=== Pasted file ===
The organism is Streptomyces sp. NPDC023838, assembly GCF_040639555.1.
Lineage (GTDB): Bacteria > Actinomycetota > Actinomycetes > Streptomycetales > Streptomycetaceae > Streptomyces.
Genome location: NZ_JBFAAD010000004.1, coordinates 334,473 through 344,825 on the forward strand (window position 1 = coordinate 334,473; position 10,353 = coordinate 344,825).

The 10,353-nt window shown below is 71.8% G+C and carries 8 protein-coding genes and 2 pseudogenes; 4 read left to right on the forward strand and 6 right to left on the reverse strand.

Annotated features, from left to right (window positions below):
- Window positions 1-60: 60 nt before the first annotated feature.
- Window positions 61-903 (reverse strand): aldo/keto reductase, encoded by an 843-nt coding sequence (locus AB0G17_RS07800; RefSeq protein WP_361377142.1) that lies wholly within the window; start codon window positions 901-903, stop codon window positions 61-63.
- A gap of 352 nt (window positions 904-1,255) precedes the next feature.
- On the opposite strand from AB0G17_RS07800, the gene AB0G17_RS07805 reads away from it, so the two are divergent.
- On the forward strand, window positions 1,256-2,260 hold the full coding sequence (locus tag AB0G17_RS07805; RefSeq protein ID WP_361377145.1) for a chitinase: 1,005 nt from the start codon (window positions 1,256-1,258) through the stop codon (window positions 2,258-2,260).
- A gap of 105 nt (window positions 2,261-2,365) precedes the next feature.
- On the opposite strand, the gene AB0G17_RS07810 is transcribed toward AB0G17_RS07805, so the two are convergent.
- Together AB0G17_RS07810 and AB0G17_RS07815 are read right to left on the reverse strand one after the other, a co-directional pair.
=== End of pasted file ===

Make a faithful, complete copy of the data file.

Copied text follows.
The organism is Streptomyces sp. NPDC023838, assembly GCF_040639555.1.
Lineage (GTDB): Bacteria > Actinomycetota > Actinomycetes > Streptomycetales > Streptomycetaceae > Streptomyces.
Genome location: NZ_JBFAAD010000004.1, coordinates 334,473 through 344,825 on the forward strand (window position 1 = coordinate 334,473; position 10,353 = coordinate 344,825).

The 10,353-nt window shown below is 71.8% G+C and carries 8 protein-coding genes and 2 pseudogenes; 4 read left to right on the forward strand and 6 right to left on the reverse strand.

Annotated features, from left to right (window positions below):
- Window positions 1-60: 60 nt before the first annotated feature.
- Window positions 61-903 (reverse strand): aldo/keto reductase, encoded by an 843-nt coding sequence (locus AB0G17_RS07800; RefSeq protein WP_361377142.1) that lies wholly within the window; start codon window positions 901-903, stop codon window positions 61-63.
- A gap of 352 nt (window positions 904-1,255) precedes the next feature.
- On the opposite strand from AB0G17_RS07800, the gene AB0G17_RS07805 reads away from it, so the two are divergent.
- On the forward strand, window positions 1,256-2,260 hold the full coding sequence (locus tag AB0G17_RS07805; RefSeq protein ID WP_361377145.1) for a chitinase: 1,005 nt from the start codon (window positions 1,256-1,258) through the stop codon (window positions 2,258-2,260).
- A gap of 105 nt (window positions 2,261-2,365) precedes the next feature.
- On the opposite strand, the gene AB0G17_RS07810 is transcribed toward AB0G17_RS07805, so the two are convergent.
- Together AB0G17_RS07810 and AB0G17_RS07815 are read right to left on the reverse strand one after the other, a co-directional pair.